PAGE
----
Minimalist International Interventions
For Building Partner Capacity, Choose Partners Wisely
Stabilization missions entail a full range of activities to stabilize a partner country: establishing security, restoring essential services, supporting governance, and supporting economic and infrastructure development. One activity that often overlaps the security component of stabilization missions is "building partner capacity" (BPC), which refers to developing the security organs of partner states. These security organs could include defense ministries, armed services, maritime forces, peacekeeping forces, national police agencies, or local defense forces.
Changing economic realities and the ongoing reductions in U.S. defense spending will reduce the funding available for such security cooperation efforts. Therefore, the United States will need to increase the effectiveness and efficiency of such efforts. What can history tell us about which approaches to BPC are likely to be more or less effective under different circumstances?
Twenty years of data on 29 cases of U.S. involvement in BPC show that it works well when (a) the capacity being built meets the interests of both the partner country and the United States and (b) the activities are a good match for the partner's baseline capability and its capacity to absorb new materiel and training. BPC is also more likely to be effective when partner nations invest their own funds to support or sustain their capacity, have highly functioning governments, have strong economies, and share broader security interests with the United States.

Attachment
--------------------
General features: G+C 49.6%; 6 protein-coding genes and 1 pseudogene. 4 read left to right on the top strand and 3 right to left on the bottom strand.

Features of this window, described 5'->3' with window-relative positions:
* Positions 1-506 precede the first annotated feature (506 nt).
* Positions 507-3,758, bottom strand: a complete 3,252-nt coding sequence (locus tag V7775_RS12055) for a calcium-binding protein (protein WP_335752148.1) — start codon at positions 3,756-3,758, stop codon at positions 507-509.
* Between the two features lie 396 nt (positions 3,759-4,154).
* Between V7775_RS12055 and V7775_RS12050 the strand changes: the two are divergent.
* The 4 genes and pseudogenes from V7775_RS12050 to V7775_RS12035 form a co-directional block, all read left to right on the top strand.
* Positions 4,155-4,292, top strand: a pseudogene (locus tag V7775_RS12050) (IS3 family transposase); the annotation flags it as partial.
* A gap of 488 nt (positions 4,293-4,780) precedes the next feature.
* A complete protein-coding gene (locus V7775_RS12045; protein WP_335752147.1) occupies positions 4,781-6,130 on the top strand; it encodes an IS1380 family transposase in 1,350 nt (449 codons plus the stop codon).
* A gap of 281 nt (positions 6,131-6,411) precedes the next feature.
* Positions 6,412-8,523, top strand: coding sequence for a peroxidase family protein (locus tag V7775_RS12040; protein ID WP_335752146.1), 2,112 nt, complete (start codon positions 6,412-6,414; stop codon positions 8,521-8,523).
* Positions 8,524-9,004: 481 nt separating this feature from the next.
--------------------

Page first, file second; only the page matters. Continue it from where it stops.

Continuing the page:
Strategic imperatives can compel a partnership with a country that lacks some of the desired attributes.
In other words, if BPC is consistently funded and delivered, supported and sustained, well matched to partner capabilities and interests, and shared with a partner that supports the effort and is healthy economically and in terms of governance, prospects for success are very good. BPC can still be effective when only some of these conditions are met. For instance, BPC done well, done consistently, and matched to partner absorptive capacities and interests can be effective even when the partner is not particularly strong in any dimension at the outset.
All things being equal, preference should be given to those partner nations that exhibit economic and governmental strengths. Strategic imperatives can compel a partnership with a country that lacks some of the desired attributes. Regardless of the partner or context, BPC goals and activities should correspond with what the partner wants or needs and what it is capable of absorbing. Whether working with ideal or suboptimal partners, the prospects for effective BPC increase dramatically when the goals of both parties align and when the activities fit the partner's potential for growth, which can be determined by assessing such factors as the equipment, organization, readiness, training, technological sophistication, education, language abilities, and doctrine of a nation's security forces.